An important part of communication in science related fields is understanding the practice of scientific naming. “Taxonomy is the science and process of naming living organisms” and through this process every recognized species on earth has a scientific name that consists of two parts, the genus and species (University of Michigan 2006). The names that are assigned to each specific organism are in Latin, which is considered the international language of science. The scientific names, although confusing to the general public, are meaningful to the science professionals who study them. Often the scientific names that are given to an organism are descriptive and give clues to relationships with other related species. Fluency in scientific naming aids in effective communication around the world. The common names of organisms are often misleading and numerous and can also vary from one area of the world to another and for that reason a complete understanding of scientific naming is essential for learning and teaching others within the natural sciences.
APPLYING SCIENTIFIC DISCOURSE
In natural resources, professional societies work to serve their members and inform the public about the importance of their work. Members of these societies strive to accomplish goals and live by the mission statement of the group. These professionals actively attend conventions, workshops, and meetings to interact with other professionals who share the same interests. These members come together to discuss, analyze, and learn more about their common goals. Making the effort to attend and be proactive at these functions shows dedication and garners respect. Groups such as the Soil and Water Conservation Society, the Society of American Foresters, The Wildlife Society, and the National Park and Recreation Association have websites that make information about them very accessible to those who want to learn more. Links to publications and other educational material are provided to anyone who wants access to it.
The publication of journal articles, reports, and books is regulated by peer-review, “which ensures the quality and accuracy of these professional, researched materials” (Washington State University 2006). Through the peer-review process, written work is judged by standards already set in research, methods, presentation, and quality. In natural resources, the format for writing that should be followed by all professionals is the Council of Biology Editors style guide. This guide sets the standards for writings and provides the basis for which reviewing and editing can take place. Along with format, the style guide also shows the proper way to use tables, numbers and units, times and dates, mathematical equations, abbreviations and acronyms, and punctuation (Chamberlain 2007). Those editing the work have control over what gets published and also have the ability to maintain standards.
Another important aspect of writing and speaking in natural resources is using language in effective ways to obtain grants and other forms of funding for research, facilities, and reaching goals. Speaking and writing well reflect on one's self and one's professional community in great ways and can lead to a more productive future. Without funding further developments cannot be made and current research cannot continue to the full extent and as a result interest in the subject may be lost. Reports also need to be written to give evidence that the appropriate research took place and the results need to be clearly stated. The language used needs to be professional and clear for those in charge of distributing funds to be able to understand.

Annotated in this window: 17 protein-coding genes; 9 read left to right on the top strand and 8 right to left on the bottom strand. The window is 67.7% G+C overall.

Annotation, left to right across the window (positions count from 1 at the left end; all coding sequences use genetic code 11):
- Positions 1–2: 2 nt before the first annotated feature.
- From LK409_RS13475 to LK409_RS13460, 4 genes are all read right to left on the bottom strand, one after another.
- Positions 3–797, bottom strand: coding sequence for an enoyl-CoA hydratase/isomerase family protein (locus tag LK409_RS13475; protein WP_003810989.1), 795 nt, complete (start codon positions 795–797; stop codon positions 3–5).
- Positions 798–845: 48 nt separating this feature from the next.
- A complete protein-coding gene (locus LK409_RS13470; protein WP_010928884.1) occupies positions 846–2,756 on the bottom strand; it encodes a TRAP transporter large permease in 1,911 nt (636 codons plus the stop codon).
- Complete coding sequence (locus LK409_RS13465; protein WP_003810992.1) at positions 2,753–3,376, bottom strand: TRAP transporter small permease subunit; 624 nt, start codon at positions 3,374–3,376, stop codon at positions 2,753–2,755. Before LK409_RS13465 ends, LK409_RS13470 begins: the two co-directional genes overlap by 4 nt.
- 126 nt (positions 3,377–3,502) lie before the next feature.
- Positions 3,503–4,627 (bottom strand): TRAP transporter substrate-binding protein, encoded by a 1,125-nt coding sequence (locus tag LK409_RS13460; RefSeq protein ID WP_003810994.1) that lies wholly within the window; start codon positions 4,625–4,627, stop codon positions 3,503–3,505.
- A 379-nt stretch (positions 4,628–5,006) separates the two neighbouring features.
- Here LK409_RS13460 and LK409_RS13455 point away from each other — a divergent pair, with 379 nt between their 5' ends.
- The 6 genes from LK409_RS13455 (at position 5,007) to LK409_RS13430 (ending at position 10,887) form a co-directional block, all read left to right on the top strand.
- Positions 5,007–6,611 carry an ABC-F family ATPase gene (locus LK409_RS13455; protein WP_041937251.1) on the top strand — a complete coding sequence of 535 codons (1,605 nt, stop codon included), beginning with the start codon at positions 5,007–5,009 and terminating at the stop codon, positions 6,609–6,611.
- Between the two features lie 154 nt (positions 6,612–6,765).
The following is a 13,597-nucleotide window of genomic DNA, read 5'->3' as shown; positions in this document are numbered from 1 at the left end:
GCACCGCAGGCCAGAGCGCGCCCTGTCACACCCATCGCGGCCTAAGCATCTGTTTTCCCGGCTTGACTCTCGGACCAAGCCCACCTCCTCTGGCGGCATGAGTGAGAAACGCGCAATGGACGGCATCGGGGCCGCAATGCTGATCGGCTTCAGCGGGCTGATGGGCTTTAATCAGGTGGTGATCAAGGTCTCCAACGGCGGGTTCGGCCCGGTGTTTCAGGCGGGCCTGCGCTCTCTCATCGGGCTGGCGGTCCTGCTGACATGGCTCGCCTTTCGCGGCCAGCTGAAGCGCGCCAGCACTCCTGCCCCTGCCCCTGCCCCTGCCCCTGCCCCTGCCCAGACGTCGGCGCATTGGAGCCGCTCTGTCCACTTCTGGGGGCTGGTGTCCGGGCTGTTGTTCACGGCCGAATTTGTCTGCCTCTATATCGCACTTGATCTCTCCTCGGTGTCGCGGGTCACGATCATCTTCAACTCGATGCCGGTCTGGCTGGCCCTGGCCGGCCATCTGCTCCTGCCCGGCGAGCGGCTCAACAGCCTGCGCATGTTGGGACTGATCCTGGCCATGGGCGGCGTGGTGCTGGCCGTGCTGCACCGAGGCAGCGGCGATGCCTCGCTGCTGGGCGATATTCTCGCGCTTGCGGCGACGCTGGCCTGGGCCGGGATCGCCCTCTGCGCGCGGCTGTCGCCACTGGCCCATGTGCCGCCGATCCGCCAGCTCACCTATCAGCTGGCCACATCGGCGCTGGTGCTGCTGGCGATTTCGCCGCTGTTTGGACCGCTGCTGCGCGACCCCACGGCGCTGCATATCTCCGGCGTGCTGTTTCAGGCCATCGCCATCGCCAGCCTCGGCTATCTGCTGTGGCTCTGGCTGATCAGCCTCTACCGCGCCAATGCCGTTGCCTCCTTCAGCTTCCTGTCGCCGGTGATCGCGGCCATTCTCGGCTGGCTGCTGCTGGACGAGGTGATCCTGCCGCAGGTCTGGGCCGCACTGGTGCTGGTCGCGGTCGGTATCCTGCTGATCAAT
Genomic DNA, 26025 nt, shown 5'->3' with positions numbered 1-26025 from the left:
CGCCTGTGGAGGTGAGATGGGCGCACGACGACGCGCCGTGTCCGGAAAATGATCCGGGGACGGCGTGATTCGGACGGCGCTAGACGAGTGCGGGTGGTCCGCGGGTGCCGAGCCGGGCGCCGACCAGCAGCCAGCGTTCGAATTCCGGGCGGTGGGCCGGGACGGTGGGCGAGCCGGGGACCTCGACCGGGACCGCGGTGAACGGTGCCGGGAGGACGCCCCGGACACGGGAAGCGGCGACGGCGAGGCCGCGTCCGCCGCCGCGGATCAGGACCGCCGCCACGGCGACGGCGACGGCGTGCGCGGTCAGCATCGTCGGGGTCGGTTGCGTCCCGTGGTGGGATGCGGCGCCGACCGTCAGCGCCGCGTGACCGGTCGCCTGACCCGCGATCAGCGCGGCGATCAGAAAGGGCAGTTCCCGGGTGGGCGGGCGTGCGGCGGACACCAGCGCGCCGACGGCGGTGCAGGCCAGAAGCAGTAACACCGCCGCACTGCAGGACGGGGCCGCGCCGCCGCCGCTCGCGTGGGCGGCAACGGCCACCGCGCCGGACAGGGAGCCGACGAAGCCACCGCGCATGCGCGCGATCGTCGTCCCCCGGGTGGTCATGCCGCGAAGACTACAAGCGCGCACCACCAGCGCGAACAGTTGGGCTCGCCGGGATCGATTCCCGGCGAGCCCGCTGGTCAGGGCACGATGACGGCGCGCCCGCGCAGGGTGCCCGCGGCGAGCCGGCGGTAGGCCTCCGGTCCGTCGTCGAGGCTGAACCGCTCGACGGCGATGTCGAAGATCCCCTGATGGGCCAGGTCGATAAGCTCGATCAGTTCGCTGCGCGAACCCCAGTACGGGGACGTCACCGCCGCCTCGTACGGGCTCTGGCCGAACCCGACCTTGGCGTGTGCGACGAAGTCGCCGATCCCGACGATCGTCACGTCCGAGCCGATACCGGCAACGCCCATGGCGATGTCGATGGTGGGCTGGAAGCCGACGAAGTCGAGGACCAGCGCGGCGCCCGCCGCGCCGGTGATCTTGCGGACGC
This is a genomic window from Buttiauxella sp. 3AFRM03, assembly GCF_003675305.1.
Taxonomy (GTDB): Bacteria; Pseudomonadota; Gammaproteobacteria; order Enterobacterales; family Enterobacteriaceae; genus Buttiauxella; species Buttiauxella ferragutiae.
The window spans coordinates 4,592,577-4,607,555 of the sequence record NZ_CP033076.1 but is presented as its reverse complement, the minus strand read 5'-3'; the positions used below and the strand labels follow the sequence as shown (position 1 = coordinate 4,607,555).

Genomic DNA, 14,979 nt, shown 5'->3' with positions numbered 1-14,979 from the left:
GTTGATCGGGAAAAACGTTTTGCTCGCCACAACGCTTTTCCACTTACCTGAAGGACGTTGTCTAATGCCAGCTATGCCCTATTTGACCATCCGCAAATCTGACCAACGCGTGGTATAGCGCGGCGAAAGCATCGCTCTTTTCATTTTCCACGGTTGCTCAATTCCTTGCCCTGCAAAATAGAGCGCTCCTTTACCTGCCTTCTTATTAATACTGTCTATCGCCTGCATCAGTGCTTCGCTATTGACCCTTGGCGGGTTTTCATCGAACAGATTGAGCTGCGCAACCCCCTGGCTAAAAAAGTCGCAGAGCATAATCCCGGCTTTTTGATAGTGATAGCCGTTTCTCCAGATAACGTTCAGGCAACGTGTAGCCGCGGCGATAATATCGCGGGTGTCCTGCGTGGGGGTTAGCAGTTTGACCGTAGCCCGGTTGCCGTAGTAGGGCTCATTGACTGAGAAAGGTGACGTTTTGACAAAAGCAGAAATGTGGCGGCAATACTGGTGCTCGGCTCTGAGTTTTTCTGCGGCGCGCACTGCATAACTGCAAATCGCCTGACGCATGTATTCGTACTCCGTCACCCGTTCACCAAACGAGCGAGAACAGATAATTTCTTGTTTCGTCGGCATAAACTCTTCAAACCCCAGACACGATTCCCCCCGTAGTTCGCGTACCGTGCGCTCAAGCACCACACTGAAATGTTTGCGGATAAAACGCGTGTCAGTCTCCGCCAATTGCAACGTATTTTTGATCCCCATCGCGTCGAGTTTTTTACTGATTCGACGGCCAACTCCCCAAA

Knowing the specific discourse of a particular profession is essential to a successful career. Not being able to communicate properly and not having an understanding of the appropriate subjects does not allow for advancement in any professional community. The scientific discourse used in natural resources provides a worldwide understanding for all who practice it. It is expected that professionals have a firm grasp of the language that defines their work and they must be able to effectively use it in verbal and written communication. The need for this common understanding leads to the accomplishment of common goals for the professional community. The use of language provides a way to show others the importance of one's work and without the ability to do so, significant breakthroughs in all career fields would not receive the recognition that is deserved.
Chamberlain, M. 2007. Journal of Wildlife Management Guidelines. 28 Nov 2007:1-57.
Mizrach, S. 2008. Alternative Medicine and the Appropriation of Scientific Discourse. <http://www.fiu.edu/~mizrachs/altern-med.html>. Accessed 10 Feb 2008.
RiceOWL. 2005. The Rice On-line Learning Lab. Understanding your discourse community. <http://www.ruf.rice.edu/~riceowl/understanding_your_discourse_
community.htm>. Accessed 10 Feb 2008.
Society of American Foresters. 2008. About SAF. Who we are. <http://www.safnet.org/who/whoweare.cfm>. Accessed 11 Feb 2008.
Soil and Water Conservation Society. 2008. About Soil and Water Conservation Society. <http://www.swcs.org/en/about_swcs/>. Accessed 11 Feb 2008.
The University of Chicago. 2006. Discourse. <http://csmt.uchicago.edu/glossary2004/discourse.htm>. Accessed 09 Feb 2008.
The Wildlife Society. 2008. The Wildlife Society's Mission. Purposes and objectives. <http://joomla.wildlife.org/index.php?option=com_content&task=view&id=106&Itemid=107>. Accessed 11 Feb 2008.
University of Michigan Museum of Zoology. 2008. Animal Diversity Web. What is in a scientific name? <http://animaldiversity.ummz.umich.edu.site/animal_names/
scientific_name.html>. Accessed 11 Feb 2008.
Washington State University. 2006. Washington State University Libraries. What is discourse? <http://www.wsulibs.wsu.edu/electric/trainingmods/gened300/
Academic_Disciplines/discourse.htm>. Accessed 10 Feb 2008.